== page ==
Policing the Rez: Keeping No Peace in Indian Country
Dian Million argues that American Indian communities are currently caught in a double bind where they are restrained from asserting their own jurisdictions and customs to combat racism, violence, and deteriorating social conditions while the surrounding, non-Indian community is free to criminalize Indians’ proactive responses. Because US law “polices,” but does not protect, Native communities, US legal jurisdiction contributes to the social violence and ill health that plagues many reservations and urban Indian communities. The extension of this jurisdiction into Indian country in the twenty-first century may be the last battlefield of the Indian wars. Current Native political and social activity is optimistic, and Native sovereignty and nationalism have shown some potency. However, as a leader among capitalist nations, the United States remains intent on erasing American aboriginal governance and getting out of the “Indian” business. The relationship of Native nations to state apparatuses and discourses is unique among racialized peoples, and the practice of sovereignty for Native Americans involves peril if the governing and political practices of states are not examined.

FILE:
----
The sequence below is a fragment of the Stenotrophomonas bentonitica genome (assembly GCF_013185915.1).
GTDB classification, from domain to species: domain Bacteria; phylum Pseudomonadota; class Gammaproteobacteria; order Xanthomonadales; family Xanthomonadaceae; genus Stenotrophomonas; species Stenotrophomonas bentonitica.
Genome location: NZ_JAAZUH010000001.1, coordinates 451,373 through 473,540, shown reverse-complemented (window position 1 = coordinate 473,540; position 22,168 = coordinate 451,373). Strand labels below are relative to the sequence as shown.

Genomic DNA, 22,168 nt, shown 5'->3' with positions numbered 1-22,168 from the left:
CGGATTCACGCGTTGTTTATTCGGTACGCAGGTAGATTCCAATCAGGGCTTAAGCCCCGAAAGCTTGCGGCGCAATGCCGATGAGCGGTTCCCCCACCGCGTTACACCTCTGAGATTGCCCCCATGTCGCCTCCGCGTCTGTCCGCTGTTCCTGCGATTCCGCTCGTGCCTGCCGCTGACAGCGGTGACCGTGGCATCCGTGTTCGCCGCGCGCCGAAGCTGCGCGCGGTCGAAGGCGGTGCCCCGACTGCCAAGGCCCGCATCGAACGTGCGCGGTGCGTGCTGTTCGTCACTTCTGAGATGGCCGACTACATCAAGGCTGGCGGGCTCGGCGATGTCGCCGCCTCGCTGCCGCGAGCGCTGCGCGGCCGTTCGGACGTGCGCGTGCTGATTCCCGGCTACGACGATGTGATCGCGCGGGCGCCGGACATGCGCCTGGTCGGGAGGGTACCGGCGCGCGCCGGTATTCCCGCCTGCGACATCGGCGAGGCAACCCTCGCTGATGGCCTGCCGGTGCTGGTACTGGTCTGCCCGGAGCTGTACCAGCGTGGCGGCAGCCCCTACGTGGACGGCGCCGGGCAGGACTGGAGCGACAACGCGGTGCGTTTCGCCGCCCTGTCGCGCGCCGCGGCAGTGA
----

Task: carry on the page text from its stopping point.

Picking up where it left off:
Native American, Indian reservation police — United States; sovereignty; Indians of North America — history; crime and criminals; police
Citation: Social Justice Vol. 27, No. 3 (2000): 101-119